Reyes’ elder and defender, retired Commodore Rex Robles makes it appear as if Reyes was singled out for the slaughter. As in, why him only? People expect more to be revealed so Reyes’ supporters shouldn’t think he was meant to take all the arrows by his lonesome. Sure, some of Reyes’ senate investigators who might have had an axe to grind against him could not suppress their delight in pushing him to the wall. But this does not mean that Rabusa’s expose should be ignored. It is just the tip of the iceberg.

To portray Reyes at this time as a sacrificial lamb that chose death over dishonor would make the investigations look as if some lawmakers are merely out to settle scores. Senate president Juan Ponce Enrile stressed that while he felt sad about his friend’s demise, “I must uphold the right of the Senate to conduct an investigation in aid of legislation.” Giving up this prerogative, he said, may lead to a breakdown of “this government, this nation, this institution.”

In other words, the investigation is not for bleeding hearts. Even Sen. Miriam Defensor-Santiago who had herself experienced suicide in her family said plainly that, yes, with death, Reyes’ liability has been extinguished, but his family is not yet off the hook.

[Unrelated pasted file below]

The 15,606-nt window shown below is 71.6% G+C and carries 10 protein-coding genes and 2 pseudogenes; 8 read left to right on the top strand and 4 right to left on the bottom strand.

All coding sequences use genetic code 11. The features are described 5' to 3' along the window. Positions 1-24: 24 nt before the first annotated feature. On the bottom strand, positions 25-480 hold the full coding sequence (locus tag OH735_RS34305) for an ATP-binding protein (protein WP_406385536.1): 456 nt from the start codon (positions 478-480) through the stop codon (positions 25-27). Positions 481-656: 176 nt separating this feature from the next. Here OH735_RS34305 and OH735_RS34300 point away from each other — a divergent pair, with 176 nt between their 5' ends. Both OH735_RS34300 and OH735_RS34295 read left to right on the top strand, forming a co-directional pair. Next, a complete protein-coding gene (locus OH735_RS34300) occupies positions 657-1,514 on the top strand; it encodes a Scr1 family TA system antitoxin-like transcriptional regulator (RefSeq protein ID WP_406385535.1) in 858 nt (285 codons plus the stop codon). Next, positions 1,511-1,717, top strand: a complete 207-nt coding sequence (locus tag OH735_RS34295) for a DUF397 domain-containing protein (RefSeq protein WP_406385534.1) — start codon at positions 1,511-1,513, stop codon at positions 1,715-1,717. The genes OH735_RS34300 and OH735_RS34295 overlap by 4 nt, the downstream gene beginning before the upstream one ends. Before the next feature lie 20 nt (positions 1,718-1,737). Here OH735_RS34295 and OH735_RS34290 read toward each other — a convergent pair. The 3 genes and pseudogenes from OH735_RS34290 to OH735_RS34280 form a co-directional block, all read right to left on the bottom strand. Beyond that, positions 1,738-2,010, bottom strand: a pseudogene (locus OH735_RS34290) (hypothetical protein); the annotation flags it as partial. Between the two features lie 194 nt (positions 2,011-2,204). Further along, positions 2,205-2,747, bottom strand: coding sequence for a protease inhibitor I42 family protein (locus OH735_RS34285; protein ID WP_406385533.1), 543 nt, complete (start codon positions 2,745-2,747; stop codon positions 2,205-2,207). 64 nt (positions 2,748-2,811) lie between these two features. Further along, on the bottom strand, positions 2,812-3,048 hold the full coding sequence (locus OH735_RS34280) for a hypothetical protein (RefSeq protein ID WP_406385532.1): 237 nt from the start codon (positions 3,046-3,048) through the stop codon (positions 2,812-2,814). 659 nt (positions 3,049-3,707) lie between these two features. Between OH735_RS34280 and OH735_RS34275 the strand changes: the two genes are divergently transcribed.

Thursday, February 3, 2011

Hail, Heidi

I WRITE this piece to add to the many voices and written pieces hailing the good, the true and the wonderful that have risen out of the deadly scum that threatens to drown this nation.

This hurried piece may not sound like a piece of erudition but I write this to humbly and personally say, “Thank you, Heidi Mendoza.” Thank you for braving the way in the wilderness, for shaking the fortress, for showing us how to be a Filipino patriot, for the unforgettable shining moment.

These past days I’ve been constantly hearing comments about the bad news hogging the headlines both in the print and the broadcast media. Where are the good news? Many demand to know. Surely there must be a lot out there, they say to my face. It’s as if we in the media have not been looking for the good news hard enough.
But even from out of the bad news comes the good—such as the earth-shaking revelations of former government fraud auditor Heidi Mendoza of the Commission on Audit (COA) who shocked this nation with her detailed account of how millions in Armed Forces of the Philippines (AFP) funds were funneled to where they shouldn’t be, and in such a crass and craven way. How persons deliberately carried out their dark intentions. That’s not good news?
But it is. The good news here is the fact that one brave woman came out of the dark to tell the world what she knew, how she knew, why she knew. She was right there where this happened and she would have none of it. And so she eventually resigned in disgust despite the tempting gifts being dangled before her. But not before she had gotten a good grasp of the evil that was creeping and could point to damning evidence that would boost her suspicions and findings.